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revset: add new contiguous(x) function for "x::x"
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Authored by martinvonz on Mar 15 2019, 1:27 AM.

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Summary

"x::x" is a useful trick for making a range contiguous, but it gets
annoying if "x" is a long expression. Let's provide a simple function
that helps with that. It also makes it the trick more discoverable.

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martinvonz created this revision.Mar 15 2019, 1:27 AM

I am a fan of this function, I need this on a regular basis. Having an
explicit function for this also open the way to various optimization.
For example we know that a set already has this property we could skip
all computation.

I am ambivalent about the naming however. It feels a bit odd. There are
case where it could be misleading.

Lets look at the following case:

c e
| |
b d
|/
a

the revset (b+c+d+e)::(b+c+d+e) returns the same b+c+d+e, however
the set is not "contiguous" as b+c and d+e as not connected.

This feels a bit more like a "closure" operation to me.

Cheers,

I am a fan of this function, I need this on a regular basis. Having an
explicit function for this also open the way to various optimization.
For example we know that a set already has this property we could skip
all computation.
I am ambivalent about the naming however. It feels a bit odd. There are
case where it could be misleading.
Lets look at the following case:

c e
| |
b d
|/
a

the revset (b+c+d+e)::(b+c+d+e) returns the same b+c+d+e, however
the set is not "contiguous" as b+c and d+e as not connected.

Right, that's what I tried to express with "without adding new common ancestors or common descendants" in the documentation.

This feels a bit more like a "closure" operation to me.

That's what I suggested on IRC because the operation somehow made me think of a closure, but when I looked up what a closure is, it seems like ancestors() is the actual closure function (if we consider the direction to point from child to parents as we normally do).

I chatted a bit with Georges about this. He suggested something along
the line of fill or complete.

I chatted a bit with Georges about this. He suggested something along
the line of fill or complete.

fill also came up in IRC yesterday. @spectral found it slightly confusing that it there's a template function with the same name. I don't think we talked about complete. Other examples were connect, fillgaps, gapfill. Oh, and apparently nbjoerg also suggested closure (before I did) :) Funny how three of us came up with the same name. I still like contiguous the best, but let's see if we got other suggestions or votes for existing suggestions.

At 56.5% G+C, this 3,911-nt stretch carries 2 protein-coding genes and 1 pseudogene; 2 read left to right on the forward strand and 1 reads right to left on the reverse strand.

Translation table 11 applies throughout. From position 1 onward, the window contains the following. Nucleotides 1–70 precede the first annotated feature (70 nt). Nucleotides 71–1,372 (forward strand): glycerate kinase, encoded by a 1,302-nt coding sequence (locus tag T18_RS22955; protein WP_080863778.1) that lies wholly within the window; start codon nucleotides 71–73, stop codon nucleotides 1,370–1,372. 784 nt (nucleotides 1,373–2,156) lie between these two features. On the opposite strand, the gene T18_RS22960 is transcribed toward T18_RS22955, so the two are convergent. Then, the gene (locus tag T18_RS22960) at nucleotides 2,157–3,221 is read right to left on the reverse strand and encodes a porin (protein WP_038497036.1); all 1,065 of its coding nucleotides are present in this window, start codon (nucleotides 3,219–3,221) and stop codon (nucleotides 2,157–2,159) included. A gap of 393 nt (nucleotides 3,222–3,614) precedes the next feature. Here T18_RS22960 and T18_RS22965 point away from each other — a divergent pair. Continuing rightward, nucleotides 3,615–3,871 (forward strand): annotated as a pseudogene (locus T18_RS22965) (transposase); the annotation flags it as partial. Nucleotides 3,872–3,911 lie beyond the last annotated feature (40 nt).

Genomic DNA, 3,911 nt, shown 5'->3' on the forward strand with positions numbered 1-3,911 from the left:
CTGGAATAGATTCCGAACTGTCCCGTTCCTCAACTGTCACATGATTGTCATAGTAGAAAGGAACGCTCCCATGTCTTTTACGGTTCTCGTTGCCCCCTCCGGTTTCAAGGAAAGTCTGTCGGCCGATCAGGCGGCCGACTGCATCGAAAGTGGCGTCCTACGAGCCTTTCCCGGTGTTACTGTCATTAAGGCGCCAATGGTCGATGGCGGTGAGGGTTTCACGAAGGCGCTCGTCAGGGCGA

I thought of "closure" as well, but I fear it has too many possible meanings, "transitive closure" being one of them in that context (certainly related, but not the same thing), and of course the closures in functional programming.

I think "hull" could be appropriate, if not too pedantic.

I couldn't find out quickly if people dealing with partial ordered sets theory (another way to think of DAGs) actually use "hull", but here's the analogy:
for the convex hull, you add [a, b] (line segment) to the set whenever a and b belong to it, for this "poset hull" you do the same with a::b (which in poset theory would be called the interval [a, b])

This S::S operation seems to be a special case of Closure Operators in the sense of https://en.wikipedia.org/wiki/Closure_operator, which tells us that "hull" can indeed be used as alternative terminology in some cases where "closure" can be confusing (they quote topology). In that same article, there's inded yet another meaning in the context of partially ordered sets, as a generalisation of the very first definition (generalising the power set to any partially ordered set).

/taking rusty mathematical hat off now

I thought of "closure" as well, but I fear it has too many possible meanings, "transitive closure" being one of them in that context (certainly related, but not the same thing), and of course the closures in functional programming.
I think "hull" could be appropriate, if not too pedantic.
I couldn't find out quickly if people dealing with partial ordered sets theory (another way to think of DAGs) actually use "hull", but here's the analogy:
for the convex hull, you add [a, b] (line segment) to the set whenever a and b belong to it, for this "poset hull" you do the same with a::b (which in poset theory would be called the interval [a, b])